Posted on: Tuesday, November 6th, 2012
This article was originally posted on Advocate Daily’s Website which can be accessed by clicking here.
The priority for landlords in disputes with their tenants is to protect their property, Barrie real estate lawyer Shari Elliott tells Law Times. You can read the Law Times Article by clicking here.
“What landlords have resorted to is (to) provide a cash incentive for the tenant to leave to assist them with securing a new place to live with a different landlord,” Elliott says in Law Times. “The upside to this is you typically avoid the upset tenant and the corresponding damages to your rental unit.”
The article discusses D’Amico v. Hitti, where a 12-month rental arrangement was agreed upon and a lease was signed, but as time passed, the rent wasn’t paid. Read D’Amico v. Hitti by clicking here.
The landlord filed an application with the Landlord and Tenant Board to get the amount outstanding and be rid of the tenants, the article states.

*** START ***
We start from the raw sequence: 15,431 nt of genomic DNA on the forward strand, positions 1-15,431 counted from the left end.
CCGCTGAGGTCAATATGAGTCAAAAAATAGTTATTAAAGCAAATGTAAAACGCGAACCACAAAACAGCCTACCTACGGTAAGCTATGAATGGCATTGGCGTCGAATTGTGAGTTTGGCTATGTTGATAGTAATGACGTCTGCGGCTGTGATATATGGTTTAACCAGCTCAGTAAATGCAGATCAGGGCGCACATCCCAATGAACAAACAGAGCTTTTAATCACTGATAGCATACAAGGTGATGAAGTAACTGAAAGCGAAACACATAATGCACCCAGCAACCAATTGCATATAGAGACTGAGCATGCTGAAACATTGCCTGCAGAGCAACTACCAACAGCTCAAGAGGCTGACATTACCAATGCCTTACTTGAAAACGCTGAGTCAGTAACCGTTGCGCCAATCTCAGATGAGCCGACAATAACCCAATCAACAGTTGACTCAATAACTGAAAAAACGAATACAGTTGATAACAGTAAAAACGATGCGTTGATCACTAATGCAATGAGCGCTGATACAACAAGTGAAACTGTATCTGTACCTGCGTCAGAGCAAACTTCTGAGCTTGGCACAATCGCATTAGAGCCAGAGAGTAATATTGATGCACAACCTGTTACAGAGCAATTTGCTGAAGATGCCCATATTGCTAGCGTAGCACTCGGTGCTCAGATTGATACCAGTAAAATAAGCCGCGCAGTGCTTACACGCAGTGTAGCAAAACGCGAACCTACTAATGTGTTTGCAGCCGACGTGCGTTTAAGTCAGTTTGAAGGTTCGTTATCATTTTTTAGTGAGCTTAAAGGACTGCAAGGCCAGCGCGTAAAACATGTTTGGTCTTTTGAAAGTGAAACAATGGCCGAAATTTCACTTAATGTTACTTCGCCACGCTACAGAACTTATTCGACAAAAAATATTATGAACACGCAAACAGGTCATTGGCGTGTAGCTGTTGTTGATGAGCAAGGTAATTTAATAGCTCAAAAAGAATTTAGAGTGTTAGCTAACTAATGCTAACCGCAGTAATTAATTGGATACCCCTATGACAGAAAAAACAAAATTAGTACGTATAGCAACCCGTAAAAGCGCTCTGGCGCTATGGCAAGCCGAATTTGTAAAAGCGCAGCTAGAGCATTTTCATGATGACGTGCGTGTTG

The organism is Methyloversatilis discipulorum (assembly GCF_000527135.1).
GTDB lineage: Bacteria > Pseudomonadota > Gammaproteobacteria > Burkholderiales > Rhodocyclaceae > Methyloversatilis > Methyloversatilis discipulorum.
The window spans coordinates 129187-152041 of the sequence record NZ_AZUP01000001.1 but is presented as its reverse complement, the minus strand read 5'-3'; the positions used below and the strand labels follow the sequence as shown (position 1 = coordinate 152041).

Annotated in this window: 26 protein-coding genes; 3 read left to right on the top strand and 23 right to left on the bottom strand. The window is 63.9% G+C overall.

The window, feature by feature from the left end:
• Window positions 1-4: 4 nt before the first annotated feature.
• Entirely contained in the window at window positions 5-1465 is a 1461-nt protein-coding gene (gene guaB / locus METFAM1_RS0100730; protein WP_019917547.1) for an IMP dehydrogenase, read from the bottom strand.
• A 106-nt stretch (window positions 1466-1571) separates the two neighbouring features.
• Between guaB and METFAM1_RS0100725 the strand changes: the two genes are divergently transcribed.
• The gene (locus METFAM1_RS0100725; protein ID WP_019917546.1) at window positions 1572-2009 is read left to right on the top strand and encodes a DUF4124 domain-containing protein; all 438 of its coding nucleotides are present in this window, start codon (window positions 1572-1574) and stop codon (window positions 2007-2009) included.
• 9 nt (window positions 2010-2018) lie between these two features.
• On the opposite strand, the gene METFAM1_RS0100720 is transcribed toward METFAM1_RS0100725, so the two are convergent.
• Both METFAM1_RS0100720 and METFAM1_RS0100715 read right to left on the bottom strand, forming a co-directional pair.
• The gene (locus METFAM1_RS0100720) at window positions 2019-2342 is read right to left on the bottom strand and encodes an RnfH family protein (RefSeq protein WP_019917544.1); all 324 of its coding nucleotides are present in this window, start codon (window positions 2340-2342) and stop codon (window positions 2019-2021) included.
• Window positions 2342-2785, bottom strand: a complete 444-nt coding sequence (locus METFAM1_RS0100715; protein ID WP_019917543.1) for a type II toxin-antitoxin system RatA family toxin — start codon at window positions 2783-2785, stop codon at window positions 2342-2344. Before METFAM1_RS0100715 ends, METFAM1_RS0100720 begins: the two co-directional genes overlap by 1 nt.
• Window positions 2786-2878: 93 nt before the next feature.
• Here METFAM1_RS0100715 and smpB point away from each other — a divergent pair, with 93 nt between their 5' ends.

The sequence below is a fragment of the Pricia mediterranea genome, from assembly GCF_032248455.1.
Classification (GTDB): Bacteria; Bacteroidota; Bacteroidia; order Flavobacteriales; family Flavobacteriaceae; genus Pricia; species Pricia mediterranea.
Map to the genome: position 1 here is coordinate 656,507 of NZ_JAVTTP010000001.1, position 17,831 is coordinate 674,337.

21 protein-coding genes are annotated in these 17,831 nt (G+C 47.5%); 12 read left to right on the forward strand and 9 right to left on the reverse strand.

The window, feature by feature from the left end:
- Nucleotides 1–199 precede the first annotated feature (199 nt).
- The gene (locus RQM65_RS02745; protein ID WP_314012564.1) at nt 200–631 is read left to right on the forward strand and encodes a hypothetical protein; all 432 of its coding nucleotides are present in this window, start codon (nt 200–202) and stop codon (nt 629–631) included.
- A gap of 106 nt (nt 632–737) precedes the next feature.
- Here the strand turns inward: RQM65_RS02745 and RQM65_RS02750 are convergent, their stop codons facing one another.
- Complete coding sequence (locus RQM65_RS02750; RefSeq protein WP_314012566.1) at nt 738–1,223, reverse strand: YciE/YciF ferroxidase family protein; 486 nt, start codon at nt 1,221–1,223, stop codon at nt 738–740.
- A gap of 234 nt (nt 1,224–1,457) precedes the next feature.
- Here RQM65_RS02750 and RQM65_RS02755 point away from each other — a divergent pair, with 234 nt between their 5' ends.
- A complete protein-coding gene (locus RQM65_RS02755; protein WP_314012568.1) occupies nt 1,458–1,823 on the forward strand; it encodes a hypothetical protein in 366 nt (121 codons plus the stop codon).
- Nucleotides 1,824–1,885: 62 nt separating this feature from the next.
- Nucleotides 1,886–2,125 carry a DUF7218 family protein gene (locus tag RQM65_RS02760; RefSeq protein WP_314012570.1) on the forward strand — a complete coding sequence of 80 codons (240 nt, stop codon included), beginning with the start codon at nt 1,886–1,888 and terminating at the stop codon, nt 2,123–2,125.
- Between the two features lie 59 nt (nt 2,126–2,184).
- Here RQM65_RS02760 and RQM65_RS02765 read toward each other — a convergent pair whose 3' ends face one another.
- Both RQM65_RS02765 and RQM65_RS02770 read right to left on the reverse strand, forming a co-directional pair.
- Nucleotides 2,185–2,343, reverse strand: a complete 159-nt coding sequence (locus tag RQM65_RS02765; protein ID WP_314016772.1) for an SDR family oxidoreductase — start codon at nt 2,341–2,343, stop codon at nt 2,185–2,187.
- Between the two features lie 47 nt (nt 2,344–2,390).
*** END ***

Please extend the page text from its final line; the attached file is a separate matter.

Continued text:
A cheque for the outstanding amount then appeared on the condition that the landlord suspend all action, and when the landlord agreed and accepted the cheque, payment on it was suspended, the article continues.
Elliott says she’s seen many troubling situations like this one.
“The first hurdle is to free up your income property so that you can rent it again,” she says in the article. “The second is to attempt to recover the rent that was not paid. While the legislation provides for recovery like any other cost award, you are left to enforce the order. For a tenant that has not paid their rent, there is not much luck of recovering any money owed.”
The content of this article is intended to provide a general guide to the subject matter. The information does not constitute legal advice and a solicitor and client relationship is not created.